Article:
The powerhouse team of The Monster Among Men and The Dominator takes on the leaders of The "Yep!" Movement on Raw.04/23/2018 - 23:15
The Big Dog confronts The Beast Incarnate for the first time since their brutal WrestleMania encounter.04/23/2018 - 21:15
9 seriously rare and dangerous submission holds
There are countless submission holds in the world of sports-entertainment. Competitors — like Paige and her Scorpion Crosslock — are always coming up with unique ways to put twists on them, often literally. Yet some moves, no matter how painful, devastating and feared they were in their day, become lost in the sands of time.
In an effort to preserve history, WWE.com dug deep and uncovered 9 other holds that have been lost in the art of mat grappling. These tendon-twisting submission maneuvers deserve your attention.
It may sound like candy, but the Sugar Hold will do anything but satisfy a sweet tooth. Mythically practiced by Stu Hart in his legendary Dungeon training center, the Sugar Hold’s origins are unclear, but it might have been invented by the Hart patriarch himself. The WWE Hall of Famer was known for developing unique submissions to induce even his toughest students to cry in anguish while their lips became a stomach-churning shade of blue.
The Sugar Hold application begins as a typical full nelson, but the competitor executing the hold forces his opponent face down on the canvas, then presses his knees into the upper back. With his entire body wrenching in pain and without the use of any limbs, the opponent is forced to concede the matchup as all but won.
Despite being an excruciatingly arduous maneuver, the Sugar Hold has mostly been lost to time as other submissions gained further prominence. Stevie Richards briefly revived a version of the hold as his Rat Trap while competing weekly on the program he referred to as “Stevie Night Heat,” but we might be waiting forever if we hope to see the Sugar Hold on Raw one day.
Every bully has a go-to maneuver. The wedgie, sticking someone else’s head in a toilet, that thing where they palm someone’s head and keep them at arm’s length so they can’t hit back. All classic moves, but WWE’s resident bully had one that was particularly mean-spirited.
Big Bully Busick wasn’t the type of antagonist to stuff you into lockers in high school. No, he looked like he stepped right out of a time machine from the 1920s with his turtleneck, bowler hat and king-sized cigar. After beating on his hapless opponent, Busick put his dazed foe in a seated position on the mat, sat down on his neck and yanked the opponent’s legs up over his head. This torturous submission is known as the Stump Puller.
We could only find one other Superstar who utilized this nasty hold. Before he lightened up and added a little person to his entourage, Doink the Clown agonized foes with the hold — all the way up to the mid-1990s, when the Stump Puller pulled a disappearing act. We’re stumped as to the reason why.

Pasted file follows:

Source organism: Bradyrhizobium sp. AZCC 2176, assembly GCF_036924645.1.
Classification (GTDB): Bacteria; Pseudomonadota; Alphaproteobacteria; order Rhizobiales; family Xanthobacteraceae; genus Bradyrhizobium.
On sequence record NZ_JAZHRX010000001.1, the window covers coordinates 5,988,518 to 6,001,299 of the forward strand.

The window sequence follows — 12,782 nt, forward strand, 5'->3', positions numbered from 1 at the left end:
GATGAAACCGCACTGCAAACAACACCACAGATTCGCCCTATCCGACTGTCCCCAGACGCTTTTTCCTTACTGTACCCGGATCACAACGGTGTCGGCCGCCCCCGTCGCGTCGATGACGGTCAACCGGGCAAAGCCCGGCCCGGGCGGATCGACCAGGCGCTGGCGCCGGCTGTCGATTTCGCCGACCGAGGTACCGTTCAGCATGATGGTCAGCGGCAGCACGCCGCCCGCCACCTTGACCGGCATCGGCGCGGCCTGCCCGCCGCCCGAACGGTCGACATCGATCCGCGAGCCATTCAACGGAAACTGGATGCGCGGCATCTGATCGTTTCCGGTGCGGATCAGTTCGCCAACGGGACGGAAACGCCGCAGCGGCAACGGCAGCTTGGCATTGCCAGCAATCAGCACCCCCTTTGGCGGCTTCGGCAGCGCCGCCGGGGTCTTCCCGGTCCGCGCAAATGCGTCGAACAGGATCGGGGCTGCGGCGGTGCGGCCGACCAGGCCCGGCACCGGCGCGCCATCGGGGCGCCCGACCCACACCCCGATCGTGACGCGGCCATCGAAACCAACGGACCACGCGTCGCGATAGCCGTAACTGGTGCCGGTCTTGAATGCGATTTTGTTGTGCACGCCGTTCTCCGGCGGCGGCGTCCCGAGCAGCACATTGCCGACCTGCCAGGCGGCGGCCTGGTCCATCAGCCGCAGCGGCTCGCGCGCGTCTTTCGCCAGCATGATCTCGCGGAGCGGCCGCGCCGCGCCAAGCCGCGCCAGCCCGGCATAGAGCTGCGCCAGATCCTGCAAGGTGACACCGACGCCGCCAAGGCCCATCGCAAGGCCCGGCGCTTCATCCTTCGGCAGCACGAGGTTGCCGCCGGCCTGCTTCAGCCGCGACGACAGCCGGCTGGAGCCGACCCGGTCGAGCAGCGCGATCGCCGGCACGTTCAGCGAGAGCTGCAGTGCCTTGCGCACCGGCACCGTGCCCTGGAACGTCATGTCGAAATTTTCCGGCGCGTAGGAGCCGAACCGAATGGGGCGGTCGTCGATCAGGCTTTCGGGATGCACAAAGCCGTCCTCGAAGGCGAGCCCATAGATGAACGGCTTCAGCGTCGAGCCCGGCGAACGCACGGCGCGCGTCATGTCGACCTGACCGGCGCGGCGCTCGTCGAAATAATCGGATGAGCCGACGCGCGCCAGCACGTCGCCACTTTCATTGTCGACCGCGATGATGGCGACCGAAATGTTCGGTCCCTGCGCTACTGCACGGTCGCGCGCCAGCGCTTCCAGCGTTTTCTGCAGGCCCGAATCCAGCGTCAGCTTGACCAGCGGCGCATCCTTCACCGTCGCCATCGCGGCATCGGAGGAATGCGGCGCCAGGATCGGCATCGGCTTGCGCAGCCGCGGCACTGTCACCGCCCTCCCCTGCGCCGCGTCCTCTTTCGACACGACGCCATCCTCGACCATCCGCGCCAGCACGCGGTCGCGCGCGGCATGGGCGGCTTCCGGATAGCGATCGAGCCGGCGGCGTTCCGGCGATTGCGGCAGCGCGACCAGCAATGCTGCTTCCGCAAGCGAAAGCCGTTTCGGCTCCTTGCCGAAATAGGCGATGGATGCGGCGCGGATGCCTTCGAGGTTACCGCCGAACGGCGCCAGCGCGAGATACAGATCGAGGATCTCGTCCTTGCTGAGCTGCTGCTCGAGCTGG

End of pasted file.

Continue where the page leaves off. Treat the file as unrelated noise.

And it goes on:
Numerous mystical maneuvers have made their way stateside from Japan. We’re still trying to figure out how guys like Tajiri and The Great Muta spit out that awesome green mist. Emerald-tinted spit isn’t the only unusual move to come over from the Far East, though.
The Asiatic Spike was a simple, yet debilitating submission hold. All someone has to do is take their thumb and find the right pressure point around the throat. Applying consistent pressure to the area causes intense pain to shoot throughout an opponent’s body, even causing some to pass out.
Superstars like WWE Hall of Famer Don Muraco and Meng were proprietors of the hold, but it was in WCCW where the move came to prominence. It was on a trip to Japan where Fabulous Freebird Terry Gordy first met Killer Khan, who taught him the mysterious Asiatic Spike. Gordy brought the hold, and Khan, back to Texas with him. Khan eventually went out of control with the Spike, and Gordy was the only man who could stop the Mongolian’s reign of terror. The Freebird used his knowledge of the Asiatic Spike, along with some good, old-fashioned brawling, to vanquish Killer Khan.
Its technical name is the rope-hung Boston Crab. Yet, to compare the Tarantula to a common Boston Crab would be like comparing an actual tarantula to a housefly. Popularized during Yoshihiro Tajiri’s years in ECW, the hold is applied once a competitor is trapped with his back against the ropes. The initiator swings over the other side of the ropes, locks his legs under his opponent’s arms and then pulls on said opponent’s legs. Both ring warriors remain suspended in midair, like arachnids caught in a web.
“The hold doesn't bend the opponent’s spine far enough against its natural range of motion to cause a submission,” original ECW announcer Joey Styles explained. “But it certainly causes enough pain to keep the back weakened for the remainder of a match.”
“Tajiri used to keep his opponents trapped in his personal torture device for minutes on end while they shrieked in pain,” Styles added. In the Land of Extreme’s rulebook, the lack of disqualifications permitted The Japanese Buzzsaw to keep the Tarantula locked in for as long as he desired. Upon arriving in WWE, however, Tajiri was forced to conform to a new standard, which dictated the hold must be broken by the count of five. With such difficult execution and no way of achieving victory, the Tarantula soon crawled into obscurity.